News

  • No 28/1998.

25.04.2014 By: Andreas Haug


Flashback
Artikel Nummer: 5935

Tough going in Hong Kong

Hong Kong’s new Chek Lap Kok international airport (HKG) was inaugurated a year and a few days after the transfer of control over the southern Chinese territory of Hong Kong from the United Kingdom of Great Britain and Northern Ireland to the People’s Republic of China. A modern airport replaced its infamous predecessor, Kai Tak – but it is now itself coming up against its limits.


«Hong Kong’s new Chek Lap Kok airport commenced operations on 6 July [1998], with the first aeroplane, a Cathay Pacific Boeing B747-400, landing after flying in from New York.» In his usual brief and precise style our aviation editor at the time, Rolf Sulser described this milestone in international transport (see also ITJ 7-8 / 2010, page 11). Sulser, who was well-known and greatly respected far beyond the confines of his aviation circles, passed away four years ago.

 

6 July 1997 was preceded by several decades of daring aviation history whose images have found their way into popular culture. Who has not seen multi-engined aeroplanes approaching Kai Tak inches above the skyscrapers of Kowloon?

 

A key Asian hub

When Hong Kong was still a British crown colony agent 007 James Bond was also on the scene three times, in the service of Her Majesty the Queen. On 1 July 1997 the British lease agreement with China ran out, however. The budget surplus of Hong Kong was not permitted to be repatriated to Great Britain, so the colonial masters invested heavily – a total of around USD 20 billion – in a new airport, located 30 km south of the crowded centre of the metropolis. By doing so they laid the foundations for the continuing role of the special administrative region as a hub for Asian air traffic.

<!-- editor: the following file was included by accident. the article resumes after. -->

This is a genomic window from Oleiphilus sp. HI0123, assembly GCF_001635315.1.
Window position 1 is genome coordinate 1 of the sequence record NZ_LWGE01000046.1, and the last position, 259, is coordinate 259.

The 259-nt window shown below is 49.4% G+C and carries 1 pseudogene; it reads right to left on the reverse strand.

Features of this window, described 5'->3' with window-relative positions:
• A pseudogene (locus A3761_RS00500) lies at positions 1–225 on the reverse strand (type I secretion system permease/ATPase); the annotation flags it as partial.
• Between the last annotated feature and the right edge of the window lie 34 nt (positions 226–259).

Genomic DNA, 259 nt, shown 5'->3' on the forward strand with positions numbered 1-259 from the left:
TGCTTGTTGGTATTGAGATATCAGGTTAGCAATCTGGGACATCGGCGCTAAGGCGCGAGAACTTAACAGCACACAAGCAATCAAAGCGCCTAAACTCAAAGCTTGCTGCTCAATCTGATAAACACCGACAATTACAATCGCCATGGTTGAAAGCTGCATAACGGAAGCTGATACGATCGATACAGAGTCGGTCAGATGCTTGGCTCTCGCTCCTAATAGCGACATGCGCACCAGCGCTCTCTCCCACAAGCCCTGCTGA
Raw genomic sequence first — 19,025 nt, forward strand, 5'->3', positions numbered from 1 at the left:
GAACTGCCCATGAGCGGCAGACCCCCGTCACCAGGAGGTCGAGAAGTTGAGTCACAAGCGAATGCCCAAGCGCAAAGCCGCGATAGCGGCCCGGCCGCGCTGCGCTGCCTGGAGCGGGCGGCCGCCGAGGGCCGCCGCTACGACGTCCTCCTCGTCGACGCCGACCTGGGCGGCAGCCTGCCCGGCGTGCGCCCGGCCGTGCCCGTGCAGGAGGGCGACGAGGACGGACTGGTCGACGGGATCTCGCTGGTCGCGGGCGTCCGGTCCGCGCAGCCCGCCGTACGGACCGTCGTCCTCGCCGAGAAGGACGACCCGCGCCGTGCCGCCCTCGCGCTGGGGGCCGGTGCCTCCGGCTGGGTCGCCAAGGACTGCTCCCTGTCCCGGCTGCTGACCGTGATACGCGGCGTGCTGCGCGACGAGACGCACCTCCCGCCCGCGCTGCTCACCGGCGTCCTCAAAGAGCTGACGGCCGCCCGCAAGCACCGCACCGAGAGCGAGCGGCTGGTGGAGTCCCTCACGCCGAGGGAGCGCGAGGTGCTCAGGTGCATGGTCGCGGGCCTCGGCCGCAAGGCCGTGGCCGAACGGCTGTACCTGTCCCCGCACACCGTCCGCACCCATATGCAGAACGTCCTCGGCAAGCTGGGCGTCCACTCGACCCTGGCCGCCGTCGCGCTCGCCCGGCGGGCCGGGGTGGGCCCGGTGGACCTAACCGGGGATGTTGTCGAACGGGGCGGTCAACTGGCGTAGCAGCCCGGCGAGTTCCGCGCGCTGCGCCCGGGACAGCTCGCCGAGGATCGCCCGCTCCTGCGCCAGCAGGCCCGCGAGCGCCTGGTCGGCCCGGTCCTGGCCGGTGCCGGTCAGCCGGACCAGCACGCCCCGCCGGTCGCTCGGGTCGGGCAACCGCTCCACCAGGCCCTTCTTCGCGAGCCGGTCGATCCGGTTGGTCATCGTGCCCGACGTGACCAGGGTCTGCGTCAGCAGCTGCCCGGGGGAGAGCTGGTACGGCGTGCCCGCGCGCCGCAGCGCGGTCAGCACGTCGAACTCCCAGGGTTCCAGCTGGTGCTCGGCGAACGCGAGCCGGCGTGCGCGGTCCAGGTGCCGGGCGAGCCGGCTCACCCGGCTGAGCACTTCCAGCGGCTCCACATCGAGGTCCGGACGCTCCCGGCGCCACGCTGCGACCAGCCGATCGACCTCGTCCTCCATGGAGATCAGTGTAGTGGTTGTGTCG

Goods traffic picked up gradually

But the transition between the two hubs turned out to be far less smooth than expected. The inventory of the new airport was successfully driven to the new location in a convoy consisting of more than 1,000 vehicles the night before the opening, and uninterrupted air traffic was thus ensured. «The inauguration was marred by massive problems, however. Freight and baggage handling were particularly badly affected,» Sulser wrote. The airport authority promised quick remedial action. «Unfortunately, the airport authority has not updated its hitherto well-maintained website,» Sulser complained in the next issue, referring to an internet that was still in its infancy at the time. Goods traffic that was observed to be «picking up gradually» was operating at only 30% of normal capacity by late July.

 

In 2010 Chek Lap Kok replaced the hub in Memphis TN (USA), the home base of express provider FedEx, as the world’s largest cargo airport. Last year it handled 4.162 million t of airfreight (up from 1.7 million t in 1997). Volumes could double by 2030, and discussions are on about how to deal with the growth. A glance at the excerpt above shows that today’s competitors (see page 15) held similar positions then.    

 

 

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